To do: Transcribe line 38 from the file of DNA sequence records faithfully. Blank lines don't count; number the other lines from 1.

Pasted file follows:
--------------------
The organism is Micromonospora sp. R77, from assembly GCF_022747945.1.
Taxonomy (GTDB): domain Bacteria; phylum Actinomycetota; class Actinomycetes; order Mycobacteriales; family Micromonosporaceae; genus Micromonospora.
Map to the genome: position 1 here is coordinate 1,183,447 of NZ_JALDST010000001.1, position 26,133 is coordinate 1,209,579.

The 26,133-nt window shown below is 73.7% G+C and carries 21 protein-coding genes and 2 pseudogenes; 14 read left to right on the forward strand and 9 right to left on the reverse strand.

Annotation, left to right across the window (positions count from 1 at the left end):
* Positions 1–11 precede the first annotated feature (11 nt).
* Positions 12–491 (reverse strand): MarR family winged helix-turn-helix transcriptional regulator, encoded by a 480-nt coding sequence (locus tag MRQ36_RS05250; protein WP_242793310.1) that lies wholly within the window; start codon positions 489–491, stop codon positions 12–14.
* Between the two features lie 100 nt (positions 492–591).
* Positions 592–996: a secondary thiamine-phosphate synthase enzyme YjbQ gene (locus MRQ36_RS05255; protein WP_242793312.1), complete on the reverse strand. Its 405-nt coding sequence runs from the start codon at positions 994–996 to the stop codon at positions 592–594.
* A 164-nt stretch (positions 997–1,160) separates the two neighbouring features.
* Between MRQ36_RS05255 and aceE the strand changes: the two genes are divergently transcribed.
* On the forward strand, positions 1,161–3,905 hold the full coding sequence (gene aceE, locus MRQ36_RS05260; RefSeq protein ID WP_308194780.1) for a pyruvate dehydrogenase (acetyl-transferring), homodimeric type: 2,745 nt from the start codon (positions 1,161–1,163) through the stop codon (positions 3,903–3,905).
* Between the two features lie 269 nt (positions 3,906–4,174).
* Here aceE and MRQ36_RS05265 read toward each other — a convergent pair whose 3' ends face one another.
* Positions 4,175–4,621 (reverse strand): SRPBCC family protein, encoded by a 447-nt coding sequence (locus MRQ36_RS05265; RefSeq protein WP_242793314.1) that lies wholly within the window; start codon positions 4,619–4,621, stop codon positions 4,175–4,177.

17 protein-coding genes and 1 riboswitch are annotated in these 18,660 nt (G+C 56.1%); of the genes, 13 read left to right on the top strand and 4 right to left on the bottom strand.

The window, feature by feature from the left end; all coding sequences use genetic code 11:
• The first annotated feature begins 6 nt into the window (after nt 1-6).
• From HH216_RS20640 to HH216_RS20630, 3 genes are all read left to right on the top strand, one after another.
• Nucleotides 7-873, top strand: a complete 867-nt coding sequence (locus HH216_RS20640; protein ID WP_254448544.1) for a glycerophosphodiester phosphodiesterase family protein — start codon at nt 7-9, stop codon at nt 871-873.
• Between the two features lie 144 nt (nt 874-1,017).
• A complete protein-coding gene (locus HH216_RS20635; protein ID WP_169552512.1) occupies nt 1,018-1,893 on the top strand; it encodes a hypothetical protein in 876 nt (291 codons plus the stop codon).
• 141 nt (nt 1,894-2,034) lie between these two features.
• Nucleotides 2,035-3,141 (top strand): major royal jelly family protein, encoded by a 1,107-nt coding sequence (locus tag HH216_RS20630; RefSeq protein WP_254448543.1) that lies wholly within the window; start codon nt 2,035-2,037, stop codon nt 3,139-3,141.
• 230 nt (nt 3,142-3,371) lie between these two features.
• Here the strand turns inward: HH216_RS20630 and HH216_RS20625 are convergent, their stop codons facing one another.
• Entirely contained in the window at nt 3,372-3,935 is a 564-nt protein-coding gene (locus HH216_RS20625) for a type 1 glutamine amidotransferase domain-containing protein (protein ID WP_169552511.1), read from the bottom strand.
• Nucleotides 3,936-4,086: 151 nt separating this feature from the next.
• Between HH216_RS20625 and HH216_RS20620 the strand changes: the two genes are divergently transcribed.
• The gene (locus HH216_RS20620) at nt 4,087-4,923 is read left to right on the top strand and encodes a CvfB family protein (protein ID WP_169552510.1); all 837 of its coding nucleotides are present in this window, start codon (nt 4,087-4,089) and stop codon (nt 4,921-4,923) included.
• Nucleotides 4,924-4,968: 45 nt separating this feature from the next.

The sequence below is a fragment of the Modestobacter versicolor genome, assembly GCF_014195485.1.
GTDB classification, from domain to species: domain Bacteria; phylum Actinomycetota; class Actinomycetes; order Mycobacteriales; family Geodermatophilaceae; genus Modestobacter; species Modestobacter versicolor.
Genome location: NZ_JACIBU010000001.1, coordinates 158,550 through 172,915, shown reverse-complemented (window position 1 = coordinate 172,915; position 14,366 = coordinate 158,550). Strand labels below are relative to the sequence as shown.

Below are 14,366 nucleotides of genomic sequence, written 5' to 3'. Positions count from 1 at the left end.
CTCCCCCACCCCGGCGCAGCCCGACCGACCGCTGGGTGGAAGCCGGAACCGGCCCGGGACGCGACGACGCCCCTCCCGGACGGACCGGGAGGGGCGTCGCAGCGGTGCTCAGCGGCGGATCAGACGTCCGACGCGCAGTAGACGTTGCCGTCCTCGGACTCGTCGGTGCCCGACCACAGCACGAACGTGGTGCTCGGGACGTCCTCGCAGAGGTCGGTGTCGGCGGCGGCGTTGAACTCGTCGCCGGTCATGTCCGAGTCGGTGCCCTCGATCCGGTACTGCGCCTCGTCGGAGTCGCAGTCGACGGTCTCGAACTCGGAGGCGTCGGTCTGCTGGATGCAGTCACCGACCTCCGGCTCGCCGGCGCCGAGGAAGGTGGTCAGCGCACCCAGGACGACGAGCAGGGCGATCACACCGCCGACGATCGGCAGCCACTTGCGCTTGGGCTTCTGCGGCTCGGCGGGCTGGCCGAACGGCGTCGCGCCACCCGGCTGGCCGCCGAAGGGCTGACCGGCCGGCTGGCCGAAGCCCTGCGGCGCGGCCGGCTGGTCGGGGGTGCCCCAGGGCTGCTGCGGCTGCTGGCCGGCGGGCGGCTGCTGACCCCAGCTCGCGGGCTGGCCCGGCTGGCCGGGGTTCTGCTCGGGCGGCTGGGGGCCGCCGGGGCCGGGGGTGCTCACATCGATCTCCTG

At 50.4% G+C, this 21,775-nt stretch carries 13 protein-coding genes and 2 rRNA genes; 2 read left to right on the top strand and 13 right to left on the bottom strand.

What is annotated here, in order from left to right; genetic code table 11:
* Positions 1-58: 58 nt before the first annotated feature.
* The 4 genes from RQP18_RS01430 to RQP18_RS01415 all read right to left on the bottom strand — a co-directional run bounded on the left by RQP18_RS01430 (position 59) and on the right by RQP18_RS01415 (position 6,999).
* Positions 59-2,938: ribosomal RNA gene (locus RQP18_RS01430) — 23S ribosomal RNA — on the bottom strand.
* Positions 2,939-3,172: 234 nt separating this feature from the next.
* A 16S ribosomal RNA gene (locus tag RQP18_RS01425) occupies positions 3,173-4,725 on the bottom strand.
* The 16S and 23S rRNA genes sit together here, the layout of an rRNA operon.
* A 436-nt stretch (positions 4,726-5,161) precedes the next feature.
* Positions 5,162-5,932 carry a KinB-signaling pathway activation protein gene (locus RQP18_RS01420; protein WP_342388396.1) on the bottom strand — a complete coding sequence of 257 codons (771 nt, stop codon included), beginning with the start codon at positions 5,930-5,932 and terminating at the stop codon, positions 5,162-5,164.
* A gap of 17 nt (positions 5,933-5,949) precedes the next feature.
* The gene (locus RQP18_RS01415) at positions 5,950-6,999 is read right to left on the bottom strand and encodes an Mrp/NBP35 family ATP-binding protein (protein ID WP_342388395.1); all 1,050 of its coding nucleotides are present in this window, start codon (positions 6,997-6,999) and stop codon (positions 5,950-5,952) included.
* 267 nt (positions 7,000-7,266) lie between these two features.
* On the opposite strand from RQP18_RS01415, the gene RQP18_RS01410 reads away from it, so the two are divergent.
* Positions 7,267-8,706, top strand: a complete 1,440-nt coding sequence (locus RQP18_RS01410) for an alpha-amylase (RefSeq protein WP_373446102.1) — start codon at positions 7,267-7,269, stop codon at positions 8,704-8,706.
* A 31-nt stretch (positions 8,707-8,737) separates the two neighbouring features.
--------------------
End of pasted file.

What is annotated here, in order from left to right; genetic code table 11: